Electrical power is supplied to the laser unit 38 through a pair of lead wires 46. As is depicted in FIG. 2, the shaft section 18 is fabricated out of aluminum, and the butt section 24 consists of an inner core 48 of aluminum and an outer covering 52 of a non-conducting plastic. When attached together, the aluminum shaft section 18 and the inner aluminum core 48 form an electrically conductive shell structure, to which one of the lead wires 46 may be attached, creating a common ground.
A dry cell battery 56 is shown located within the butt throughbore 36 of the butt section 24, with a connective wire 58 extending from the dry cell battery to a single pole electrical connector 64 located at a terminus of the butt section 24 that is opposite from the activation switch 28. Having a central metal contact 66 extending from an insulating nylon insert 68, the single pole electrical connector 64 is received within and makes electrical contact with a female electrical connector 72 attached to a terminus of the shaft section opposite that of the tip 14. The single pole electrical connector 64 and the female electrical connector 72 preferably comprise a threaded connection, thereby forming a sound structural connection, as well as an electrical connection that is reliably conductive.
The activation switch 28 is located at a terminus of the butt section 24, opposite that of the single pole electrical connector 64. The activation switch 28 is provided with a projecting electrical contact 76 of a design to insure a reliable electrical connection with a pole of the dry cell battery 56. A spring-loaded button 78 is provided to cycle the activation switch between its open and closed positions.
In a presently preferred embodiment, the laser aimed cue 10 is a hollowed aluminum core that continuously extends throughout the shaft and butt sections. The outer covering 52 is a plastic composite material selected to provide a surface that is pleasant to touch as well as having an appropriate coefficient of friction to enable the accurate, non-slip use of the cue when stroking at the ball.
To ensure that the laser light source provides an aiming beam of great accuracy, it is most important that substantially no amount of flexure exist in the shaft section 18 between the laser unit 38 and the tip 14. It is consequently of great importance to utilize a laser unit of a size that permits placement of the laser unit substantially adjacent to the cue tip.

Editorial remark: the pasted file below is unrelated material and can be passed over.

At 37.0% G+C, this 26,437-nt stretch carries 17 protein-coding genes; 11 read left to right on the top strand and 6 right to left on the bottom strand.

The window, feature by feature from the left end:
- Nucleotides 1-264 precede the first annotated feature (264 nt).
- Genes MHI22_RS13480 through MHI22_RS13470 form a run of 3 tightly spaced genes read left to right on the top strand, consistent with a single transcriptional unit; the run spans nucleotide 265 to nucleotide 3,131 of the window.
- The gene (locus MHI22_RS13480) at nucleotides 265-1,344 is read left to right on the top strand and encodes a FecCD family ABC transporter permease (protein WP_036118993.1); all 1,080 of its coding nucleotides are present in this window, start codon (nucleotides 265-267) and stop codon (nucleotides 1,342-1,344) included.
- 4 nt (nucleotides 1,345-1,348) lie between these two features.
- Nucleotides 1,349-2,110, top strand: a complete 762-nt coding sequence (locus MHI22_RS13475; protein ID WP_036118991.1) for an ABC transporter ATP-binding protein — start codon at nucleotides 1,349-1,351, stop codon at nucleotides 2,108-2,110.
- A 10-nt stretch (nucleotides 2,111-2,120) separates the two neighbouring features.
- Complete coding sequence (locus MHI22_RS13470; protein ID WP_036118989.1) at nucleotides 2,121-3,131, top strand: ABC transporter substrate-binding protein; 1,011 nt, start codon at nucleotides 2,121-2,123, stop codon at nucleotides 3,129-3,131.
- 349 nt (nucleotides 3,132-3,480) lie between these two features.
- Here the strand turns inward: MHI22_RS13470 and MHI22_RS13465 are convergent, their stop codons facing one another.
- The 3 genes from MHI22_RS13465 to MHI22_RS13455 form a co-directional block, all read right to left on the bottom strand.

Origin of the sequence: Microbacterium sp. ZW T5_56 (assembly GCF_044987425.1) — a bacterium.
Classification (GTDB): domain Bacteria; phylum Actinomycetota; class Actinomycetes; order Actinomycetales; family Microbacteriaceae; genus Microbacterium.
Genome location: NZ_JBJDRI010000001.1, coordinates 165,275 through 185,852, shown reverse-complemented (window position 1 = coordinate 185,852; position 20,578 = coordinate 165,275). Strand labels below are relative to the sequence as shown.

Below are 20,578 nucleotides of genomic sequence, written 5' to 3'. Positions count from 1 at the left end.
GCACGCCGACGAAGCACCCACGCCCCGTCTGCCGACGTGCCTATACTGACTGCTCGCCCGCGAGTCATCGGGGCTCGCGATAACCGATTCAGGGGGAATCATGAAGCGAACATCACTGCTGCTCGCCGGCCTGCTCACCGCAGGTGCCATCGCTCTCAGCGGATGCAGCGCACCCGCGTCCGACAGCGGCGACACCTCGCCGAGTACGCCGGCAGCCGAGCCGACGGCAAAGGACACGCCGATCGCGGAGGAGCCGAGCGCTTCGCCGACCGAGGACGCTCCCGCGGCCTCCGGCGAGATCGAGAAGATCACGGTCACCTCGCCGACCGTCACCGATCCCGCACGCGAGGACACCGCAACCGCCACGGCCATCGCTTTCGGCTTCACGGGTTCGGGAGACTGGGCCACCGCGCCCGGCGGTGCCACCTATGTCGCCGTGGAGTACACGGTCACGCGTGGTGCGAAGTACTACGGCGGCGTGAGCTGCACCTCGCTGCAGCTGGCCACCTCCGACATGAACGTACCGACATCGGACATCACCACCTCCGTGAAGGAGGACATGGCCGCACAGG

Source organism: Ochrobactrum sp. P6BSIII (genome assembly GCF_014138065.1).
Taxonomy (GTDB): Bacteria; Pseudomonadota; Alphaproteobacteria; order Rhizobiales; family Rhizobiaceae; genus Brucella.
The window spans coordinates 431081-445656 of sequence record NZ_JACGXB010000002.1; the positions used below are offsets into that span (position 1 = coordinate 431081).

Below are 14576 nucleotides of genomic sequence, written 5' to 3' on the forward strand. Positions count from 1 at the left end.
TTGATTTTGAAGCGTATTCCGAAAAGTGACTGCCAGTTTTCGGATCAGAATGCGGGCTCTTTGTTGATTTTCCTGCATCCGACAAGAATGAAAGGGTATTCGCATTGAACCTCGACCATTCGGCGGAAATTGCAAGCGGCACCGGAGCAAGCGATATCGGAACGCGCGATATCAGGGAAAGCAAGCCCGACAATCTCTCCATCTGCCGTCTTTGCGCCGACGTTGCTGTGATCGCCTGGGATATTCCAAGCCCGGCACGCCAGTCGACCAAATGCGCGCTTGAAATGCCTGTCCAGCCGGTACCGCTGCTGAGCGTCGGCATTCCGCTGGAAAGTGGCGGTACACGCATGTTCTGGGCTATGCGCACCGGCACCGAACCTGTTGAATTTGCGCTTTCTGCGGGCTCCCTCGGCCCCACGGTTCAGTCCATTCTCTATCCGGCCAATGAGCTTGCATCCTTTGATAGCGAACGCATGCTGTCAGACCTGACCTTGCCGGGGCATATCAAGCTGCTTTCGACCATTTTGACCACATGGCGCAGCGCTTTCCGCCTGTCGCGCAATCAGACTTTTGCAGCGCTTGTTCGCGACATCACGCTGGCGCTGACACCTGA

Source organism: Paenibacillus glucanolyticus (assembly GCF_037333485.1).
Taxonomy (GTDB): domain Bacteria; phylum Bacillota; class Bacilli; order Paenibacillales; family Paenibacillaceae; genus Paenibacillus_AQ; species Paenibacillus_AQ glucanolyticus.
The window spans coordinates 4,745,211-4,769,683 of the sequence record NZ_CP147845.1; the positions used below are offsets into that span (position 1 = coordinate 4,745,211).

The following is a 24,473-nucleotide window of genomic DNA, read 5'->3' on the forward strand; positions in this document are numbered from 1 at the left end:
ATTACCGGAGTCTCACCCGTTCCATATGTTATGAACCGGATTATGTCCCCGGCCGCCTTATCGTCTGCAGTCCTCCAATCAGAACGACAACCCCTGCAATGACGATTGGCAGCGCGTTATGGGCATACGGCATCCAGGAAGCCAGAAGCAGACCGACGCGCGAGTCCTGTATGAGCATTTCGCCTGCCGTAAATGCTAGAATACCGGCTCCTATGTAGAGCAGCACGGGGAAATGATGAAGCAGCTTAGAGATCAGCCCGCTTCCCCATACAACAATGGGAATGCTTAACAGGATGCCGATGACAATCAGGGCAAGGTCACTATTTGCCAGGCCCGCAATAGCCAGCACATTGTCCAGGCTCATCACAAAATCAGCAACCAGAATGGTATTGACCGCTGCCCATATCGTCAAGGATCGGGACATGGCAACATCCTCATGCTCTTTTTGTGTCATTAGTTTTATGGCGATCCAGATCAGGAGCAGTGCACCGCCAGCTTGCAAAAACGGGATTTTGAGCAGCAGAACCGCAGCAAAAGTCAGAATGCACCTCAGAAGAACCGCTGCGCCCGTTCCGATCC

A visible diode laser, such as those manufactured by the Quarton division of Fidelity International Technologies, Edison, N.J., are viewed as being appropriate for use in the present invention. Having a diameter of approximately 8 mm in width by 22 mm in length, such laser units are placed within 22 mm of the cue tip. The laser unit is maintained in position by being wedged between a shoulder formed towards the tip end of the shaft section and a receiving cap formed in the ferrule.
Power for such a laser unit requires only two conventional AAA dry cell batteries. The activation switch can likewise be a simple, spring-loaded on/off switch of the type as are manufactured/sold by Radio Shack for use as a full time on/off switch.
Conventional custom cues are approximately 581/2" long when assembled, with a butt section normally 291/2" and a shaft section of 291/2". If tapered, as most cues are, such custom cue sticks will expand from a 1/2" diameter at the tip end to a diameter of 11/4" at the terminus of the butt section.
To best accommodate the dry cell batteries, it is preferred that a separately-fabricated battery housing be placed within the hollowed cue stick, at a location substantially adjacent the on/off activation switch. Although the Figures depict the position of such a switch at the terminus of the butt section, positioning of the battery housing and activation switch is a matter of design choice, with the limit of its position determined primarily by the diameter of dry cell batteries required to operate the laser unit. Additionally, although depicted in the Figures as having an outer, aluminum shell ground, it is also possible to construct a circuit where both leads from the laser unit extend to appropriate locations on the activation switch.
My invention has been disclosed in terms of a preferred embodiment thereof, which provides an improved laser aimed cue that is of great novelty and utility. Various changes, modifications, and alterations in the teachings of the present invention may be contemplated by those skilled in the art without departing from the intended spirit and scope thereof. It is intended that the present invention encompass such changes and modifications.
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|U.S. Classification||473/2, 473/44|
|International Classification||A63D15/00, A63D15/08|
|Cooperative Classification||A63D15/08, A63D15/006|
|European Classification||A63D15/00T, A63D15/08|
|Jun 3, 2004||FPAY||Fee payment|
Year of fee payment: 4
|Jun 16, 2008||REMI||Maintenance fee reminder mailed|
|Dec 5, 2008||LAPS||Lapse for failure to pay maintenance fees|
|Jan 27, 2009||FP||Expired due to failure to pay maintenance fee|
Effective date: 20081205